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Front Neurosci. 2015 Aug 26;9:295. doi: 10.3389/fnins.2015.00295. eCollection 2015.

Effects of anabolic-androgens on brain reward function.

Author information

1
Department of Physiology and Pharmacology, Sapienza University of Rome Rome, Italy.
2
Department of Clinical and Experimental Medicine, University of Foggia Foggia, Italy.

Abstract

Androgens are mainly prescribed to treat several diseases caused by testosterone deficiency. However, athletes try to promote muscle growth by manipulating testosterone levels or assuming androgen anabolic steroids (AAS). These substances were originally synthesized to obtain anabolic effects greater than testosterone. Although AAS are rarely prescribed compared to testosterone, their off-label utilization is very wide. Furthermore, combinations of different steroids and doses generally higher than those used in therapy are common. Symptoms of the chronic use of supra-therapeutic doses of AAS include anxiety, depression, aggression, paranoia, distractibility, confusion, amnesia. Interestingly, some studies have shown that AAS elicited electroencephalographic changes similar to those observed with amphetamine abuse. The frequency of side effects is higher among AAS abusers, with psychiatric complications such as labile mood, lack of impulse control and high violence. On the other hand, AAS addiction studies are complex because data collection is very difficult due to the subjects' reticence and can be biased by many variables, including physical exercise, that alter the reward system. Moreover, it has been reported that AAS may imbalance neurotransmitter systems involved in the reward process, leading to increased sensitivity toward opioid narcotics and central stimulants. The goal of this article is to review the literature on steroid abuse and changes to the reward system in preclinical and clinical studies.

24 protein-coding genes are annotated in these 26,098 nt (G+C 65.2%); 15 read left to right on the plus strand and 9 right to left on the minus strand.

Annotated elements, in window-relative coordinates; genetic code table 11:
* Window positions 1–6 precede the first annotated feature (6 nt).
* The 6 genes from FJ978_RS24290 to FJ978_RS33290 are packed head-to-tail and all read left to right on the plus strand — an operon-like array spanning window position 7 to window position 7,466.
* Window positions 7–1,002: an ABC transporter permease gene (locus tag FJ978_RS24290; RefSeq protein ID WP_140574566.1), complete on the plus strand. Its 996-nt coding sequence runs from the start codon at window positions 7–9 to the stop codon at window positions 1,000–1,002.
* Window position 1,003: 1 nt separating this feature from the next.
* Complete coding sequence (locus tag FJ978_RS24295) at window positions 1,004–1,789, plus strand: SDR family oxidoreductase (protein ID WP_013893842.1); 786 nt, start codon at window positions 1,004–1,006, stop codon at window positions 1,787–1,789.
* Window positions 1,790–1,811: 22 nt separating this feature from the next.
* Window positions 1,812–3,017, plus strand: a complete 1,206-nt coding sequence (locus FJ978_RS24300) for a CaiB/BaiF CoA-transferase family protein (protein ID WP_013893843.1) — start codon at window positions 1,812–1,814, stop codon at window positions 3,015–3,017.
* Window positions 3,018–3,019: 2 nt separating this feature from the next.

KEYWORDS:

anabolic androgenic steroid; depression; dopamine; psychosis spectrum disorders; reward; serotonin

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